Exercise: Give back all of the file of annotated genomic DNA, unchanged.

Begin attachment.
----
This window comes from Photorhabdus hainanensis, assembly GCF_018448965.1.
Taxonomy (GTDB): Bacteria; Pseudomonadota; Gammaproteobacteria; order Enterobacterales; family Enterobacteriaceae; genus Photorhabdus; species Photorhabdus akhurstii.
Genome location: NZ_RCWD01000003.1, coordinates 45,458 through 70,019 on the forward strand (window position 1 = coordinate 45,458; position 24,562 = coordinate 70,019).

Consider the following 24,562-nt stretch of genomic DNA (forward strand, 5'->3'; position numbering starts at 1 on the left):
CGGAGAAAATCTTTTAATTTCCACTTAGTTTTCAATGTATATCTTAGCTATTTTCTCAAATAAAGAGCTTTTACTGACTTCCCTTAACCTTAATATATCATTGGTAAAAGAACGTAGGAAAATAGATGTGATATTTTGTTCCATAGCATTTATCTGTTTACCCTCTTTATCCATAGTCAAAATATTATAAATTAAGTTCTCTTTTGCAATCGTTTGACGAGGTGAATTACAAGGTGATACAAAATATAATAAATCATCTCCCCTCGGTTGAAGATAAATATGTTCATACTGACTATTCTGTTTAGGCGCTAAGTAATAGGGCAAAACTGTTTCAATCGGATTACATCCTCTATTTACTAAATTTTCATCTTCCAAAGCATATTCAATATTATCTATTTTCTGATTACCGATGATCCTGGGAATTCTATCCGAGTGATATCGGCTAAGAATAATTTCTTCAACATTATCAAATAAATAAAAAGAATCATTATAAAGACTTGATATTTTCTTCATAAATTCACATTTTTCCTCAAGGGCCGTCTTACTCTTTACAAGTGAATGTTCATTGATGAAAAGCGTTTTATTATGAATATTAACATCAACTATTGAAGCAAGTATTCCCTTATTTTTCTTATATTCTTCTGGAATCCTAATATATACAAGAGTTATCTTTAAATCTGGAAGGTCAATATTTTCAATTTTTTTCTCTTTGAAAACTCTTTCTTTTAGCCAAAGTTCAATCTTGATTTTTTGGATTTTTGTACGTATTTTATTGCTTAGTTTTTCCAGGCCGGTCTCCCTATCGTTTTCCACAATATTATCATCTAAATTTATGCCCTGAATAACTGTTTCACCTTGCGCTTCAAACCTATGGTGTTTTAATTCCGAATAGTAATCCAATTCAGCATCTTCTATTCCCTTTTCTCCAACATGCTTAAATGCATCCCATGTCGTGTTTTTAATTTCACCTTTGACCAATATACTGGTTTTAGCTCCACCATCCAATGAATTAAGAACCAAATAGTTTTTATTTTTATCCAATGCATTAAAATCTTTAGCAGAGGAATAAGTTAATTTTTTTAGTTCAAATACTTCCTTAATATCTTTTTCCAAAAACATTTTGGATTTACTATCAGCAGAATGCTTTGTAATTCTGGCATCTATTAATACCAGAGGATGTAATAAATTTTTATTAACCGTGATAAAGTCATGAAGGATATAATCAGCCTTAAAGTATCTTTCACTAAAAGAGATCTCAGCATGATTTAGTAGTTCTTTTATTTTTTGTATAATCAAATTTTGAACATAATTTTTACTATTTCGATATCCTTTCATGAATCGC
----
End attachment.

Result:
This window comes from Photorhabdus hainanensis, assembly GCF_018448965.1.
Taxonomy (GTDB): Bacteria; Pseudomonadota; Gammaproteobacteria; order Enterobacterales; family Enterobacteriaceae; genus Photorhabdus; species Photorhabdus akhurstii.
Genome location: NZ_RCWD01000003.1, coordinates 45,458 through 70,019 on the forward strand (window position 1 = coordinate 45,458; position 24,562 = coordinate 70,019).

Consider the following 24,562-nt stretch of genomic DNA (forward strand, 5'->3'; position numbering starts at 1 on the left):
CGGAGAAAATCTTTTAATTTCCACTTAGTTTTCAATGTATATCTTAGCTATTTTCTCAAATAAAGAGCTTTTACTGACTTCCCTTAACCTTAATATATCATTGGTAAAAGAACGTAGGAAAATAGATGTGATATTTTGTTCCATAGCATTTATCTGTTTACCCTCTTTATCCATAGTCAAAATATTATAAATTAAGTTCTCTTTTGCAATCGTTTGACGAGGTGAATTACAAGGTGATACAAAATATAATAAATCATCTCCCCTCGGTTGAAGATAAATATGTTCATACTGACTATTCTGTTTAGGCGCTAAGTAATAGGGCAAAACTGTTTCAATCGGATTACATCCTCTATTTACTAAATTTTCATCTTCCAAAGCATATTCAATATTATCTATTTTCTGATTACCGATGATCCTGGGAATTCTATCCGAGTGATATCGGCTAAGAATAATTTCTTCAACATTATCAAATAAATAAAAAGAATCATTATAAAGACTTGATATTTTCTTCATAAATTCACATTTTTCCTCAAGGGCCGTCTTACTCTTTACAAGTGAATGTTCATTGATGAAAAGCGTTTTATTATGAATATTAACATCAACTATTGAAGCAAGTATTCCCTTATTTTTCTTATATTCTTCTGGAATCCTAATATATACAAGAGTTATCTTTAAATCTGGAAGGTCAATATTTTCAATTTTTTTCTCTTTGAAAACTCTTTCTTTTAGCCAAAGTTCAATCTTGATTTTTTGGATTTTTGTACGTATTTTATTGCTTAGTTTTTCCAGGCCGGTCTCCCTATCGTTTTCCACAATATTATCATCTAAATTTATGCCCTGAATAACTGTTTCACCTTGCGCTTCAAACCTATGGTGTTTTAATTCCGAATAGTAATCCAATTCAGCATCTTCTATTCCCTTTTCTCCAACATGCTTAAATGCATCCCATGTCGTGTTTTTAATTTCACCTTTGACCAATATACTGGTTTTAGCTCCACCATCCAATGAATTAAGAACCAAATAGTTTTTATTTTTATCCAATGCATTAAAATCTTTAGCAGAGGAATAAGTTAATTTTTTTAGTTCAAATACTTCCTTAATATCTTTTTCCAAAAACATTTTGGATTTACTATCAGCAGAATGCTTTGTAATTCTGGCATCTATTAATACCAGAGGATGTAATAAATTTTTATTAACCGTGATAAAGTCATGAAGGATATAATCAGCCTTAAAGTATCTTTCACTAAAAGAGATCTCAGCATGATTTAGTAGTTCTTTTATTTTTTGTATAATCAAATTTTGAACATAATTTTTACTATTTCGATATCCTTTCATGAATCGC